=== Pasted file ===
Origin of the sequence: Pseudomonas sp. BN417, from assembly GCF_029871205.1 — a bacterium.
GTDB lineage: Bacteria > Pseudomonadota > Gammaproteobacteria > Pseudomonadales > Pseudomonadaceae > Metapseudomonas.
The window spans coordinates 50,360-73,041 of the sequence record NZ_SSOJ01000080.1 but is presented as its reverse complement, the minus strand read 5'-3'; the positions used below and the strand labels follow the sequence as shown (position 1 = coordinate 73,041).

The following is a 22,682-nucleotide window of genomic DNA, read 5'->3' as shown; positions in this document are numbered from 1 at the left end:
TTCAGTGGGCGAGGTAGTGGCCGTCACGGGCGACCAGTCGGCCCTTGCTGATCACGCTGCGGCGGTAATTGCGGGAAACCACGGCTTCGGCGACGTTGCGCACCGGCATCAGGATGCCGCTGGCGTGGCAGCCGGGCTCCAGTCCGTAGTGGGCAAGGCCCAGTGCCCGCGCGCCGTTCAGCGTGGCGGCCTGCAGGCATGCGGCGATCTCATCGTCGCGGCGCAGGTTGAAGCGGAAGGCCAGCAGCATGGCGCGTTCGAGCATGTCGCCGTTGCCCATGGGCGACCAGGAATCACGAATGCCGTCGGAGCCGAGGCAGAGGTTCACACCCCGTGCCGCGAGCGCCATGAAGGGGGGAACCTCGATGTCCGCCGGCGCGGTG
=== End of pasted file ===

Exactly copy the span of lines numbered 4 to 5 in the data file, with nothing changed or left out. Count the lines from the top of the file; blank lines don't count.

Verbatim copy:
The following is a 22,682-nucleotide window of genomic DNA, read 5'->3' as shown; positions in this document are numbered from 1 at the left end:
TTCAGTGGGCGAGGTAGTGGCCGTCACGGGCGACCAGTCGGCCCTTGCTGATCACGCTGCGGCGGTAATTGCGGGAAACCACGGCTTCGGCGACGTTGCGCACCGGCATCAGGATGCCGCTGGCGTGGCAGCCGGGCTCCAGTCCGTAGTGGGCAAGGCCCAGTGCCCGCGCGCCGTTCAGCGTGGCGGCCTGCAGGCATGCGGCGATCTCATCGTCGCGGCGCAGGTTGAAGCGGAAGGCCAGCAGCATGGCGCGTTCGAGCATGTCGCCGTTGCCCATGGGCGACCAGGAATCACGAATGCCGTCGGAGCCGAGGCAGAGGTTCACACCCCGTGCCGCGAGCGCCATGAAGGGGGGAACCTCGATGTCCGCCGGCGCGGTG